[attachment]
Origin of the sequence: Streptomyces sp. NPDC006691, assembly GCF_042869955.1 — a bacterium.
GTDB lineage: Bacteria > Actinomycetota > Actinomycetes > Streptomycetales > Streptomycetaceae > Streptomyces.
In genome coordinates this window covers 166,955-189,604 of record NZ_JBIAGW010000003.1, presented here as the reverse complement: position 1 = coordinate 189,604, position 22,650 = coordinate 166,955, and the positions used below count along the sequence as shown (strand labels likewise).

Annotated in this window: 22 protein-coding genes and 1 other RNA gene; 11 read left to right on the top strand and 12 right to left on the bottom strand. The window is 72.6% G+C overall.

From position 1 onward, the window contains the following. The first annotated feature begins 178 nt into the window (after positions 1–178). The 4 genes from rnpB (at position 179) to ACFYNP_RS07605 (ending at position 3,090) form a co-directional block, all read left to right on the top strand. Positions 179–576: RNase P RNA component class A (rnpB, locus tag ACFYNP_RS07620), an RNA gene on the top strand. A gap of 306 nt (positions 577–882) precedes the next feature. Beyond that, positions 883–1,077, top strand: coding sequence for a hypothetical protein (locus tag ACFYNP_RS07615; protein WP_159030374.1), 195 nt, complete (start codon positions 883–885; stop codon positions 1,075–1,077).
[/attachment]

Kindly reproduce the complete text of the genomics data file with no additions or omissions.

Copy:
Origin of the sequence: Streptomyces sp. NPDC006691, assembly GCF_042869955.1 — a bacterium.
GTDB lineage: Bacteria > Actinomycetota > Actinomycetes > Streptomycetales > Streptomycetaceae > Streptomyces.
In genome coordinates this window covers 166,955-189,604 of record NZ_JBIAGW010000003.1, presented here as the reverse complement: position 1 = coordinate 189,604, position 22,650 = coordinate 166,955, and the positions used below count along the sequence as shown (strand labels likewise).

Annotated in this window: 22 protein-coding genes and 1 other RNA gene; 11 read left to right on the top strand and 12 right to left on the bottom strand. The window is 72.6% G+C overall.

From position 1 onward, the window contains the following. The first annotated feature begins 178 nt into the window (after positions 1–178). The 4 genes from rnpB (at position 179) to ACFYNP_RS07605 (ending at position 3,090) form a co-directional block, all read left to right on the top strand. Positions 179–576: RNase P RNA component class A (rnpB, locus tag ACFYNP_RS07620), an RNA gene on the top strand. A gap of 306 nt (positions 577–882) precedes the next feature. Beyond that, positions 883–1,077, top strand: coding sequence for a hypothetical protein (locus tag ACFYNP_RS07615; protein WP_159030374.1), 195 nt, complete (start codon positions 883–885; stop codon positions 1,075–1,077).